A stack of books in my hand, I set them down.

“Do you mind if I take a picture?”

He doesn’t but it’s intrusive so I say maybe if you turn.

They say you traveled cross-country to Maine once, had a breakdown.

The fishing boats, the docks, and the eerie cold water—dead fish frozen beneath the surface as the lighthouse scans the sea. The cliffs are dry and water calm. I heard you went looking for Stephen King and his fictional, mystical town. You found donuts and snow boots, old trucks, and lonely wives. The ratio of male/female was 100 to 109. You were looking for an angel, someone to take back home. God wasn’t listening because his damn yippy dog was all the noise.

So in the middle of the night on the edge of town, you jumped off a cliff into the green sea—and didn’t die, did you sweetheart?

Dove into the freezing water, thought about that punk rock song “People Who Died.” Died. You shivered and rose up. Holding your breath. Tried but gradually resurfaced. Then slept in a ball on the beach, digging beneath the sand like crab, it kept you warm.

You lived. You came back.

Ventura, was it? Return to the hills, the smog, the crowd, like pushed to the edge of a dark bar. Your back is against the wall—body stench, bathrooms, and stale beer. Your shoes stick to the floor. Your mother calls, you lie in bed for days peering up over the windowsill, watching gulls fly through the end streets, the roar of ocean just outside. Someone knocked your mailbox down with a bat, tossed beer cans in your yard.

She says you’ll be fine, invites you over for dinner, and tries to hook you up with the frumpy neighbor. Now look at you, not dead and hanging out with your mother who suggests more night school and another job. Kick your shoes off, get rid of that old dog, it’s stinking up your apartment.

I took your picture. You stood nervously then sat back down again, looking at me as if asking, “Can you read minds?” It’s too soon; we’ve just met. Sit down again. I am over your shoulder, an amber glow. Books, shelves of books, and a black light overhead, radar knobs and dials like submarine. Submerged deep beneath a hundred-year city, black-and-white silent movies, quiet beauty, freak shows and gay parades. Smog sun. Cemeteries on a grey day.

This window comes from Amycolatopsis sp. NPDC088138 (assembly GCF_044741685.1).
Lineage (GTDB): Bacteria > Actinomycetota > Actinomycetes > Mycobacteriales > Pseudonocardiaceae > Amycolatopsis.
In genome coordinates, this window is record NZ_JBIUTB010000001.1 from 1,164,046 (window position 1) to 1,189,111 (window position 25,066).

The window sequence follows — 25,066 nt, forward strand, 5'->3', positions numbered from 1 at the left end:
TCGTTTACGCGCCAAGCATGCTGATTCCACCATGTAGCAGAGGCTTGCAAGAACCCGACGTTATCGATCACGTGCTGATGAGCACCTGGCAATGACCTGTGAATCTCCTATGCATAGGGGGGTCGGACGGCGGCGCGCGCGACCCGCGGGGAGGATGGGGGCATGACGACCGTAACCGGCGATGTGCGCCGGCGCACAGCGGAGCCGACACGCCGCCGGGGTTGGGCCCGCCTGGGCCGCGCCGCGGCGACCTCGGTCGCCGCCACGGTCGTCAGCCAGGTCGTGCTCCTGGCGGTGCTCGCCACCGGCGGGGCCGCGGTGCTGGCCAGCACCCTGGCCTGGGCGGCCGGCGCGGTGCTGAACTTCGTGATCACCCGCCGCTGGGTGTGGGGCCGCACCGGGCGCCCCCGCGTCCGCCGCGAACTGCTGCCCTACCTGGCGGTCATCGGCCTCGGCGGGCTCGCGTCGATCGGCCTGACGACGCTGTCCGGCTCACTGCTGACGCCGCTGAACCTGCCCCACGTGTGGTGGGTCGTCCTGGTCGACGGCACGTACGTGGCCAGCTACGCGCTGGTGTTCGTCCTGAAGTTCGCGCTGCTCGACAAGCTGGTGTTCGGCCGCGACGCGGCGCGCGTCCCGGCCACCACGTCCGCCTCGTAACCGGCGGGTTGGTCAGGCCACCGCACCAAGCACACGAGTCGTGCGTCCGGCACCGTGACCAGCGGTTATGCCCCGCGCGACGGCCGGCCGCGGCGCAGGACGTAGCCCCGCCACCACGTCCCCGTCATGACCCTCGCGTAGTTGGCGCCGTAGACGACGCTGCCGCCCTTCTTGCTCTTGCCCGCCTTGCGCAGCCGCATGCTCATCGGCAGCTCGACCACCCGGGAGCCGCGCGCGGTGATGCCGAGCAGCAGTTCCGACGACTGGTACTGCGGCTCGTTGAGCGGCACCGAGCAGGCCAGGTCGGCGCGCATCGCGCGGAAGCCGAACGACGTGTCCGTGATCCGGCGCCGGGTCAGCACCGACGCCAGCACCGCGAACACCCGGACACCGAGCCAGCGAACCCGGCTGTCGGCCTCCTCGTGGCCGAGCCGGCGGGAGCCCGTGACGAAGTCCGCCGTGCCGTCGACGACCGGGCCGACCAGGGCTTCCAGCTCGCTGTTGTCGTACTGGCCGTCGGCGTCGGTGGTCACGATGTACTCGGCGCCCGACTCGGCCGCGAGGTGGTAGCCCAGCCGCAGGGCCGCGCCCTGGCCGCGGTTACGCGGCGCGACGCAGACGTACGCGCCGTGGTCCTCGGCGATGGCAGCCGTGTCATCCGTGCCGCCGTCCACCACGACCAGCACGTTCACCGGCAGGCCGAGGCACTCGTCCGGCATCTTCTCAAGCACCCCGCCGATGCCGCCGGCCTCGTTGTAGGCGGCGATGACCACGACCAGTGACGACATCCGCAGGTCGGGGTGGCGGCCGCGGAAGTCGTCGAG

This is it, this is your only life—let’s just live.

It’s three p.m., the rental car is parked in the lot down the street. Where have I been? Asleep, having babies, working jobs I loathe, and looking for a guy like you—like high school, mid-life prom. Let’s go. We ‘um,’ we go stupid… I walk away with your image in my camera—three of a hundred or so. Pay for the dollar books under my arm, get my bag from baggage check, hoping you ask about me. I call a day later but it’s too late. Look back one last time at the mannequin by the front then drive to the mountains to camp out, got there too late and had to rent a hotel room. One of the attendants is chasing away a cat who’s bothering tenants. I tell her I will watch her and she spends the night in my room. Quick to leave in the morning while I drink coffee, hunt donuts, count the cars in the parking lot next door, watch the Pacific Crest Trail from Mexico to Canada worming its way through the mountains. Bikers eat at cement tables outside the gas station.

You’re still alive.

We’ll meet again.

pencil

Tracy L. Lyall was born in Houston, Texas during the time of roller-disco and cool, cigarette-smoking tomboys, she spent her early years traveling on greyhound buses and experiencing life, much of which became the basis of her writing/art/photography ventures. After working with underground zines her writing spanned into journalistic media. Published by university presses, magazines, and small press, she actively hunts the ‘big time’ while raising a series of fiction and creative non-fiction novels along with two joeys, degrees, paintings, photography, and running an online literary zine. She currently resides in a dungeon. Email: yedicat[at]yahoo.com